Four Features You Need in Your Next Headlamp
Headlamps have all but replaced flashlights in the field, but not all headlamps are alike
Headlamps were once used almost exclusively by miners toiling away in subterranean caverns because they could keep their hands free. Eventually, mountaineers picked up on a headlamp’s usefulness and climbers started employing them while they climbed above the tree line. Now, just about everyone that works or plays after dark uses one. Here are a few things to consider when picking one out for your adventures.
This one is waterproof, dustproof and ready to rock on your next adventure. Black Diamond
Always having the brightest light possible isn’t ideal. For some of the tasks you use a headlamp for, like tying on a fishing lure before sunrise, low output is best. Look for a headlamp that has three or four brightness levels so you can handle whatever you’re doing, whether that’s unhooking a fish or navigating the lake. Moreover, look for a light with a low moonlight mode in case you need to rummage around camp without waking anyone up.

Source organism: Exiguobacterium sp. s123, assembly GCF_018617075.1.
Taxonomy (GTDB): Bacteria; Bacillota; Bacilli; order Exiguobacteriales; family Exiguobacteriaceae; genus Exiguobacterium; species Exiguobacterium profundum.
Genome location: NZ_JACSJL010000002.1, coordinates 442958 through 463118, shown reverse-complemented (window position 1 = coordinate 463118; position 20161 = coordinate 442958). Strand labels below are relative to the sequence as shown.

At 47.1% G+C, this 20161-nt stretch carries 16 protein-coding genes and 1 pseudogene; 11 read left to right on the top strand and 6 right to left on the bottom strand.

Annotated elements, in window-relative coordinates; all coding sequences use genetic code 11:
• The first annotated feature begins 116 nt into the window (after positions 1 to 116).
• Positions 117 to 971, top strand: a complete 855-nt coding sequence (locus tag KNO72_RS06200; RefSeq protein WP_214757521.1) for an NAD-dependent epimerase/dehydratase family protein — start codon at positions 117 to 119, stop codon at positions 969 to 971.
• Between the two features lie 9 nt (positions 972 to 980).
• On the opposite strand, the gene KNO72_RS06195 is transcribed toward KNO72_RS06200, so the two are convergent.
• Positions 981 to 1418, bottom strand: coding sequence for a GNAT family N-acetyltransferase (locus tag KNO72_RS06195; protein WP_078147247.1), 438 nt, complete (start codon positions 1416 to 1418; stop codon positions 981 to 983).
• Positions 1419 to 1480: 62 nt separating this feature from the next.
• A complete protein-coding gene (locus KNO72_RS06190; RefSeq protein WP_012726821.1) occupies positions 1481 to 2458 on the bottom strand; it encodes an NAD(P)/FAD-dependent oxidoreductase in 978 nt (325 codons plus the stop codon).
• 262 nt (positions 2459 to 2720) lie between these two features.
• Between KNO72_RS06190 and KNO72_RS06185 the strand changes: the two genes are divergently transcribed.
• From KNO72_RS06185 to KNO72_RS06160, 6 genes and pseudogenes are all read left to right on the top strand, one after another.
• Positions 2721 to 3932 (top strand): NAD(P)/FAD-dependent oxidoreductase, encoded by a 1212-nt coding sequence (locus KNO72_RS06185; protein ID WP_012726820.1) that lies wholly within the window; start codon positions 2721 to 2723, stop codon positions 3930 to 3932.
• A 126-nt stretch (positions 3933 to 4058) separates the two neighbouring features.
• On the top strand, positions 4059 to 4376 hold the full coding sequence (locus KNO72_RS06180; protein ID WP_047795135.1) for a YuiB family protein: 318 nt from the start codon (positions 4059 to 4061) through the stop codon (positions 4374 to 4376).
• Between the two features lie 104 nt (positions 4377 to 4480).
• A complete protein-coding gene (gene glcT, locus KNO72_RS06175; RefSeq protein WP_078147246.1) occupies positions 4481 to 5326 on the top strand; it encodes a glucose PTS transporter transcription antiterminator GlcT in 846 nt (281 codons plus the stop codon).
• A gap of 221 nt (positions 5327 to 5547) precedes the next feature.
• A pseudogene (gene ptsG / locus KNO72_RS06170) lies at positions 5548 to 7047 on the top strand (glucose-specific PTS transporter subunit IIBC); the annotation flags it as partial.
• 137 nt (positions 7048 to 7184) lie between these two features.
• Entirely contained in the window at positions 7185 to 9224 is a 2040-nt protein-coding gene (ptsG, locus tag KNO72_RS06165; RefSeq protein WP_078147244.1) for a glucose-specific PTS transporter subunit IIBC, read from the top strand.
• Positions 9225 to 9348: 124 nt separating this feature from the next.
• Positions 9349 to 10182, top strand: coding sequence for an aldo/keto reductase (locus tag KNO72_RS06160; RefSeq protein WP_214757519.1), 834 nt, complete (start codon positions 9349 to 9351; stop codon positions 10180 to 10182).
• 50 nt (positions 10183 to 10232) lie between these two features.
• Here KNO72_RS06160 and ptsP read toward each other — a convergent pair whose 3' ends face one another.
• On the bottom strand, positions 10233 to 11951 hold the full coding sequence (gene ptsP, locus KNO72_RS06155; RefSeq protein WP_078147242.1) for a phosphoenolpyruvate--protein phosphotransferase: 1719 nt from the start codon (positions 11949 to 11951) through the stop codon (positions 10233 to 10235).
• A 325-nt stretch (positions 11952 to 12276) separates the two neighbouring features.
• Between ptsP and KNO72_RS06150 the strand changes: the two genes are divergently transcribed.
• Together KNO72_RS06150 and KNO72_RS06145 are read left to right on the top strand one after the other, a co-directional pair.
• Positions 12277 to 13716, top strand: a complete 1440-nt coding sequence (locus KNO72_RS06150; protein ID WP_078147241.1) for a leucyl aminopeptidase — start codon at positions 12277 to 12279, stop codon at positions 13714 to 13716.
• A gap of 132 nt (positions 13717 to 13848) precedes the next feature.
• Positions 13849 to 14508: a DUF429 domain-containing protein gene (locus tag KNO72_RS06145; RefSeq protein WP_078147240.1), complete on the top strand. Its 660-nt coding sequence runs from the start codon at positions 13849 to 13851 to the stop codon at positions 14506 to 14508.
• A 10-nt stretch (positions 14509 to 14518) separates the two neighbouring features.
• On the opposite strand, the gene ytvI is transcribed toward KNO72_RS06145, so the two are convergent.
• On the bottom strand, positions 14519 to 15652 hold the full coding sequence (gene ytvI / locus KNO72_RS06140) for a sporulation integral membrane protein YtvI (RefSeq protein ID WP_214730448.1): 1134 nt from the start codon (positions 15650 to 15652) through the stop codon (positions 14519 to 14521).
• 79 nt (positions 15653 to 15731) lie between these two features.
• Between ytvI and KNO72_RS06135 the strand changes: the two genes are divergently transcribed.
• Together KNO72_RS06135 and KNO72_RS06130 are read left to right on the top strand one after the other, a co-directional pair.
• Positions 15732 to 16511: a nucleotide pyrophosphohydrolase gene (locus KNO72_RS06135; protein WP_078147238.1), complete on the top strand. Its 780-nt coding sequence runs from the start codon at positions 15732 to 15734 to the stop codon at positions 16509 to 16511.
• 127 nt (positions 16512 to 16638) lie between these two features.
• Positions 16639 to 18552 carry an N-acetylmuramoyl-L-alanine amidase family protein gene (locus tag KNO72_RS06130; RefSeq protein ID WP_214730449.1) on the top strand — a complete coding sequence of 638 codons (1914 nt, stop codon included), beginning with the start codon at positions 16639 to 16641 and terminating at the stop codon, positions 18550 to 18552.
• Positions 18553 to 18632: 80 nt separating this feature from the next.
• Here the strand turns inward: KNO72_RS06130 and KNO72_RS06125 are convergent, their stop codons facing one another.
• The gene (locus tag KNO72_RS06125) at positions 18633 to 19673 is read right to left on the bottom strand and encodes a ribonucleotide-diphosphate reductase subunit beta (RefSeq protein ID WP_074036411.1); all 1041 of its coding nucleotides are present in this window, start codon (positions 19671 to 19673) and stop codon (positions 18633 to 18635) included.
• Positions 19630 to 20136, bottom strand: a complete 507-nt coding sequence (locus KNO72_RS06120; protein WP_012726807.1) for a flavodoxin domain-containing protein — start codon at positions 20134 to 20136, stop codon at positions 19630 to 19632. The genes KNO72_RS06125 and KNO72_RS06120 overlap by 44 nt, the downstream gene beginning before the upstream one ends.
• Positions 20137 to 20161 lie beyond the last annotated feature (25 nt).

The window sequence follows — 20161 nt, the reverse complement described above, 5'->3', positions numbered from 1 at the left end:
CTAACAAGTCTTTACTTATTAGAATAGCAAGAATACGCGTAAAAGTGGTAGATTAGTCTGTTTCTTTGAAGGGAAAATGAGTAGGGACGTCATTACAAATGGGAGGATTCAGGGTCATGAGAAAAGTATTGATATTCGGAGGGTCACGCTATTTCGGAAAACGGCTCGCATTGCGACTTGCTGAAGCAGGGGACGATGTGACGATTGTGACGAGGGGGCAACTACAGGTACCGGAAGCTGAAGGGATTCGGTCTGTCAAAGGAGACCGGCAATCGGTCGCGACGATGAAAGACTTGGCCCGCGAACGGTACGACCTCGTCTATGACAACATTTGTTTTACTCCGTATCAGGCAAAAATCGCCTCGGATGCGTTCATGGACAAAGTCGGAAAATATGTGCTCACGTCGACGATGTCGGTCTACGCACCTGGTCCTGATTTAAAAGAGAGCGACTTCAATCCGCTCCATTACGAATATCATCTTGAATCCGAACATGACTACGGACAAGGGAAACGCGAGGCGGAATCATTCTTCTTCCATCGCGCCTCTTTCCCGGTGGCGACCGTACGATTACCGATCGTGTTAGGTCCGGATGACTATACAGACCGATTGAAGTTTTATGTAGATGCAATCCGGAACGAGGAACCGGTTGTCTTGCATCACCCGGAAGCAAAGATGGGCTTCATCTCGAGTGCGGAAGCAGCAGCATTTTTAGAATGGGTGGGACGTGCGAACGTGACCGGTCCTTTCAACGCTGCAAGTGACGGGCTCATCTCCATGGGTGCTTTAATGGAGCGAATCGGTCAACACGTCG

Loads of Power
Red or green color settings are easier on your eyes in the dark than bright white. Foxelli
Red or green light lets your eyes recover in the dark faster and doesn’t affect your night-adjusted vision as adversely as white light. Choose a headlamp that has colored LED settings so you can get back to enjoying the dark of the night sooner. As a bonus, colored light modes typically prolong battery life.
Using the lowest setting possible will stop your device from draining prematurely. MsForce
When purchasing a headlamp, you typically need to choose between a long run time and a high output. Go with the lowest output you can get away with to maximize battery life and make smart use of the output selector switch. That said, batteries always run out at the worst possible time, so keep some spares handy.
This one has 90-degree rotation and comes with everything you need to get started. Cobiz
If you like being outside, you’re going to eventually deal with some nasty weather. Choose a headlamp with some degree of water resistance so the first rainstorm it encounters won’t be its last. Most headlamps on the market will have some degree of weatherproofing but check with the manufacturer’s specifications to be sure.